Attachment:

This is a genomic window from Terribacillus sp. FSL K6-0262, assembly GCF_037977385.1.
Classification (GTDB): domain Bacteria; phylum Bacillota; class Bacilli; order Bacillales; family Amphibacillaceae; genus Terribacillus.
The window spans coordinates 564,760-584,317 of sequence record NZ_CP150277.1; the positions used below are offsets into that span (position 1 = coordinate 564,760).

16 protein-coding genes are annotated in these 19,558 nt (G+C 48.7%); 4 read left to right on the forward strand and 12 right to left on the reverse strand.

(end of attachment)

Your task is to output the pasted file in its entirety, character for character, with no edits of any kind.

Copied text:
This is a genomic window from Terribacillus sp. FSL K6-0262, assembly GCF_037977385.1.
Classification (GTDB): domain Bacteria; phylum Bacillota; class Bacilli; order Bacillales; family Amphibacillaceae; genus Terribacillus.
The window spans coordinates 564,760-584,317 of sequence record NZ_CP150277.1; the positions used below are offsets into that span (position 1 = coordinate 564,760).

16 protein-coding genes are annotated in these 19,558 nt (G+C 48.7%); 4 read left to right on the forward strand and 12 right to left on the reverse strand.